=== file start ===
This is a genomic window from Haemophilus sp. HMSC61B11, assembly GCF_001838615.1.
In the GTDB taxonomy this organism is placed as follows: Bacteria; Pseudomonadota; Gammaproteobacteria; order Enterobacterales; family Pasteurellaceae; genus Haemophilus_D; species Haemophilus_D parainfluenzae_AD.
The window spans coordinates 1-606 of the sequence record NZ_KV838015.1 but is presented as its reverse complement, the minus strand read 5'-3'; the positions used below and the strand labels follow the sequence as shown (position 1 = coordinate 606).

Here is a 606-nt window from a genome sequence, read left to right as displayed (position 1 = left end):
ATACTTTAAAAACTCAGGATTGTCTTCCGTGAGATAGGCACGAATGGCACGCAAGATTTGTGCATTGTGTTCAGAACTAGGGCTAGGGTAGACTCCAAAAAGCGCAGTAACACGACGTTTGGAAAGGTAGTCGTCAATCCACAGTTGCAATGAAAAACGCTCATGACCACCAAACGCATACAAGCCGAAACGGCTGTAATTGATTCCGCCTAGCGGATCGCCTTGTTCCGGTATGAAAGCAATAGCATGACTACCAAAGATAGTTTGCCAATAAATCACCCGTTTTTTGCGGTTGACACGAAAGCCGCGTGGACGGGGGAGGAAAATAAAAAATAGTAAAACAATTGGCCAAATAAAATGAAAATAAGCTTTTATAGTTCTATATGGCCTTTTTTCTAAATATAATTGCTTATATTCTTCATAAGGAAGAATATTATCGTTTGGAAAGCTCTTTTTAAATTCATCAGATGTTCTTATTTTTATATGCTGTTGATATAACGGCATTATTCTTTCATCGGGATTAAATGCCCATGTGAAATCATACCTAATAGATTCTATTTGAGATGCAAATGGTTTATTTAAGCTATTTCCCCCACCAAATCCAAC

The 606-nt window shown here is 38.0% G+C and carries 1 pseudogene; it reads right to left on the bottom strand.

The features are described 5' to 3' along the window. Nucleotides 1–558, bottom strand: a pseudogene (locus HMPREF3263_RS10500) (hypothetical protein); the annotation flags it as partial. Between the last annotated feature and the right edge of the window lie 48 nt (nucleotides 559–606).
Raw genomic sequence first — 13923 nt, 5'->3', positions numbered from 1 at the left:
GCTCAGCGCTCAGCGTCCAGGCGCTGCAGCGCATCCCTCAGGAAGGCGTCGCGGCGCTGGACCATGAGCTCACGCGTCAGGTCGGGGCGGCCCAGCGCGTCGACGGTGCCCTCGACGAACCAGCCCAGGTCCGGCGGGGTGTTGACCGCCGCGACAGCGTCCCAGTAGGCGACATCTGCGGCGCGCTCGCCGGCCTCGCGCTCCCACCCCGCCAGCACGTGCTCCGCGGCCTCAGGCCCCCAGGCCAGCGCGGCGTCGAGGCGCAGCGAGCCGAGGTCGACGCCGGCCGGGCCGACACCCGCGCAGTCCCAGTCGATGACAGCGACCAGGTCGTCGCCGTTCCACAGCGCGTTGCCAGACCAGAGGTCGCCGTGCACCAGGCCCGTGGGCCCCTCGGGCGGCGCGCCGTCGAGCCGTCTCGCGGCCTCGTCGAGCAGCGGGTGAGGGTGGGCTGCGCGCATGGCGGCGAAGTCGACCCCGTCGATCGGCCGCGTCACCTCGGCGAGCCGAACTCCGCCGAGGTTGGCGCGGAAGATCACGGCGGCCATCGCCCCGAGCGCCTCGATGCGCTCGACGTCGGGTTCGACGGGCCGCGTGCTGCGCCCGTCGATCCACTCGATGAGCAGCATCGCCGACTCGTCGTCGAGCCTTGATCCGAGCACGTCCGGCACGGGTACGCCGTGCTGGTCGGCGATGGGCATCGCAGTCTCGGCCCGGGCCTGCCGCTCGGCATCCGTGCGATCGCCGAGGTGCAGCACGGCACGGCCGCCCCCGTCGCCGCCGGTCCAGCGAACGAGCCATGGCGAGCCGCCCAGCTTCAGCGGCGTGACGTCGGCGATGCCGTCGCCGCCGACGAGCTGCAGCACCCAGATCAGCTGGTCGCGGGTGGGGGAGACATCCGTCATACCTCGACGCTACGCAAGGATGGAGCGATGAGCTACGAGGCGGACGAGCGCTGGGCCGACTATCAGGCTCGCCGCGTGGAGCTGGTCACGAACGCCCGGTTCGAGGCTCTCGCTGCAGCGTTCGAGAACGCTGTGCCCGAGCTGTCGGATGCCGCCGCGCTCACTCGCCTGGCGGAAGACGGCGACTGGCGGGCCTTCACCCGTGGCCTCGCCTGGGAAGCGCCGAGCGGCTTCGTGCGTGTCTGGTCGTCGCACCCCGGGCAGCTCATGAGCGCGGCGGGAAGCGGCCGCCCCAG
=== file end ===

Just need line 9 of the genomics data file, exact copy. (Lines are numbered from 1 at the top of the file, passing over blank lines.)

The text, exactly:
GCTCAGCGCTCAGCGTCCAGGCGCTGCAGCGCATCCCTCAGGAAGGCGTCGCGGCGCTGGACCATGAGCTCACGCGTCAGGTCGGGGCGGCCCAGCGCGTCGACGGTGCCCTCGACGAACCAGCCCAGGTCCGGCGGGGTGTTGACCGCCGCGACAGCGTCCCAGTAGGCGACATCTGCGGCGCGCTCGCCGGCCTCGCGCTCCCACCCCGCCAGCACGTGCTCCGCGGCCTCAGGCCCCCAGGCCAGCGCGGCGTCGAGGCGCAGCGAGCCGAGGTCGACGCCGGCCGGGCCGACACCCGCGCAGTCCCAGTCGATGACAGCGACCAGGTCGTCGCCGTTCCACAGCGCGTTGCCAGACCAGAGGTCGCCGTGCACCAGGCCCGTGGGCCCCTCGGGCGGCGCGCCGTCGAGCCGTCTCGCGGCCTCGTCGAGCAGCGGGTGAGGGTGGGCTGCGCGCATGGCGGCGAAGTCGACCCCGTCGATCGGCCGCGTCACCTCGGCGAGCCGAACTCCGCCGAGGTTGGCGCGGAAGATCACGGCGGCCATCGCCCCGAGCGCCTCGATGCGCTCGACGTCGGGTTCGACGGGCCGCGTGCTGCGCCCGTCGATCCACTCGATGAGCAGCATCGCCGACTCGTCGTCGAGCCTTGATCCGAGCACGTCCGGCACGGGTACGCCGTGCTGGTCGGCGATGGGCATCGCAGTCTCGGCCCGGGCCTGCCGCTCGGCATCCGTGCGATCGCCGAGGTGCAGCACGGCACGGCCGCCCCCGTCGCCGCCGGTCCAGCGAACGAGCCATGGCGAGCCGCCCAGCTTCAGCGGCGTGACGTCGGCGATGCCGTCGCCGCCGACGAGCTGCAGCACCCAGATCAGCTGGTCGCGGGTGGGGGAGACATCCGTCATACCTCGACGCTACGCAAGGATGGAGCGATGAGCTACGAGGCGGACGAGCGCTGGGCCGACTATCAGGCTCGCCGCGTGGAGCTGGTCACGAACGCCCGGTTCGAGGCTCTCGCTGCAGCGTTCGAGAACGCTGTGCCCGAGCTGTCGGATGCCGCCGCGCTCACTCGCCTGGCGGAAGACGGCGACTGGCGGGCCTTCACCCGTGGCCTCGCCTGGGAAGCGCCGAGCGGCTTCGTGCGTGTCTGGTCGTCGCACCCCGGGCAGCTCATGAGCGCGGCGGGAAGCGGCCGCCCCAG